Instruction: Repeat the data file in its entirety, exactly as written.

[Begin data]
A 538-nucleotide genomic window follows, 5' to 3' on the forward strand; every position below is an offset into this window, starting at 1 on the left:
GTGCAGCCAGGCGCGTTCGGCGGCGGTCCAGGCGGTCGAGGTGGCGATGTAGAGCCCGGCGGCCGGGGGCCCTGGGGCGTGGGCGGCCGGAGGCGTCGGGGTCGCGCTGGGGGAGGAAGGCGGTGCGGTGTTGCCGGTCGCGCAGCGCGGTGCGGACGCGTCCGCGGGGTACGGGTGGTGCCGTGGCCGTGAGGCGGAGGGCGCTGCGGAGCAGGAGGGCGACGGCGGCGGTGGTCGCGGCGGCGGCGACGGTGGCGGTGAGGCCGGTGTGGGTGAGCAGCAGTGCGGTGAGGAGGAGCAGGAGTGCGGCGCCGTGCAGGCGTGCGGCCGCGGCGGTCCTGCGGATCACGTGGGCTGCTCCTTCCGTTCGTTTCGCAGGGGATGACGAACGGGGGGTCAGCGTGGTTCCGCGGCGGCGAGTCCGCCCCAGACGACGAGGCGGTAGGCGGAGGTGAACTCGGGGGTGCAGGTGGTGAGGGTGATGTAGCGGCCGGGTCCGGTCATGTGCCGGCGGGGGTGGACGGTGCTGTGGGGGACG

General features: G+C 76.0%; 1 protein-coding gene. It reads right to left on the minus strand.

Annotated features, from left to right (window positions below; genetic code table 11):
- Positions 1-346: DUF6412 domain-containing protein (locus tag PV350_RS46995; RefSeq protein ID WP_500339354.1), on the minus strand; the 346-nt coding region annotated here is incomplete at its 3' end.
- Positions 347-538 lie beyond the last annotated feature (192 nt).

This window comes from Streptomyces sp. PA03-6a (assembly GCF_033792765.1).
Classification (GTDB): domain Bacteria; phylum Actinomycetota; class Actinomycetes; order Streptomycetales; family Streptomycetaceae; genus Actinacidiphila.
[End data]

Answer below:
A 538-nucleotide genomic window follows, 5' to 3' on the forward strand; every position below is an offset into this window, starting at 1 on the left:
GTGCAGCCAGGCGCGTTCGGCGGCGGTCCAGGCGGTCGAGGTGGCGATGTAGAGCCCGGCGGCCGGGGGCCCTGGGGCGTGGGCGGCCGGAGGCGTCGGGGTCGCGCTGGGGGAGGAAGGCGGTGCGGTGTTGCCGGTCGCGCAGCGCGGTGCGGACGCGTCCGCGGGGTACGGGTGGTGCCGTGGCCGTGAGGCGGAGGGCGCTGCGGAGCAGGAGGGCGACGGCGGCGGTGGTCGCGGCGGCGGCGACGGTGGCGGTGAGGCCGGTGTGGGTGAGCAGCAGTGCGGTGAGGAGGAGCAGGAGTGCGGCGCCGTGCAGGCGTGCGGCCGCGGCGGTCCTGCGGATCACGTGGGCTGCTCCTTCCGTTCGTTTCGCAGGGGATGACGAACGGGGGGTCAGCGTGGTTCCGCGGCGGCGAGTCCGCCCCAGACGACGAGGCGGTAGGCGGAGGTGAACTCGGGGGTGCAGGTGGTGAGGGTGATGTAGCGGCCGGGTCCGGTCATGTGCCGGCGGGGGTGGACGGTGCTGTGGGGGACG

General features: G+C 76.0%; 1 protein-coding gene. It reads right to left on the minus strand.

Annotated features, from left to right (window positions below; genetic code table 11):
- Positions 1-346: DUF6412 domain-containing protein (locus tag PV350_RS46995; RefSeq protein ID WP_500339354.1), on the minus strand; the 346-nt coding region annotated here is incomplete at its 3' end.
- Positions 347-538 lie beyond the last annotated feature (192 nt).

This window comes from Streptomyces sp. PA03-6a (assembly GCF_033792765.1).
Classification (GTDB): domain Bacteria; phylum Actinomycetota; class Actinomycetes; order Streptomycetales; family Streptomycetaceae; genus Actinacidiphila.